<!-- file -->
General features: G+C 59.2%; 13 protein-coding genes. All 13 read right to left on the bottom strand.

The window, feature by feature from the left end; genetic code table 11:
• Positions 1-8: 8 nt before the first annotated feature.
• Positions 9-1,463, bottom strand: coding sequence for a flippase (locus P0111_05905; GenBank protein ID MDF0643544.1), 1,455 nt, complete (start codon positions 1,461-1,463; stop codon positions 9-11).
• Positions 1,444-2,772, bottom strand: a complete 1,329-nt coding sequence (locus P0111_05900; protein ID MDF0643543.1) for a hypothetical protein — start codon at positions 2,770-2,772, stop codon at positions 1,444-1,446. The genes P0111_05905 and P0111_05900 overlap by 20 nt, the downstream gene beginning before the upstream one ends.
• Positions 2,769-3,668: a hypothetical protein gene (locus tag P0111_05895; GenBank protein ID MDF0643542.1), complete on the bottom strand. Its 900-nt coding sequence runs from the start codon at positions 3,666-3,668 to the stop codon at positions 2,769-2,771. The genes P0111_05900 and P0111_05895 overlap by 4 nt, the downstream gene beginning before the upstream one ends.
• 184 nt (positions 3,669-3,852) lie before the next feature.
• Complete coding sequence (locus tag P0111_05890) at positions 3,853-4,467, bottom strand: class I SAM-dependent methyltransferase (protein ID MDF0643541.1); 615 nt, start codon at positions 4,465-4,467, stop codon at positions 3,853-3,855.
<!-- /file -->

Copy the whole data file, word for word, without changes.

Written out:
General features: G+C 59.2%; 13 protein-coding genes. All 13 read right to left on the bottom strand.

The window, feature by feature from the left end; genetic code table 11:
• Positions 1-8: 8 nt before the first annotated feature.
• Positions 9-1,463, bottom strand: coding sequence for a flippase (locus P0111_05905; GenBank protein ID MDF0643544.1), 1,455 nt, complete (start codon positions 1,461-1,463; stop codon positions 9-11).
• Positions 1,444-2,772, bottom strand: a complete 1,329-nt coding sequence (locus P0111_05900; protein ID MDF0643543.1) for a hypothetical protein — start codon at positions 2,770-2,772, stop codon at positions 1,444-1,446. The genes P0111_05905 and P0111_05900 overlap by 20 nt, the downstream gene beginning before the upstream one ends.
• Positions 2,769-3,668: a hypothetical protein gene (locus tag P0111_05895; GenBank protein ID MDF0643542.1), complete on the bottom strand. Its 900-nt coding sequence runs from the start codon at positions 3,666-3,668 to the stop codon at positions 2,769-2,771. The genes P0111_05900 and P0111_05895 overlap by 4 nt, the downstream gene beginning before the upstream one ends.
• 184 nt (positions 3,669-3,852) lie before the next feature.
• Complete coding sequence (locus tag P0111_05890) at positions 3,853-4,467, bottom strand: class I SAM-dependent methyltransferase (protein ID MDF0643541.1); 615 nt, start codon at positions 4,465-4,467, stop codon at positions 3,853-3,855.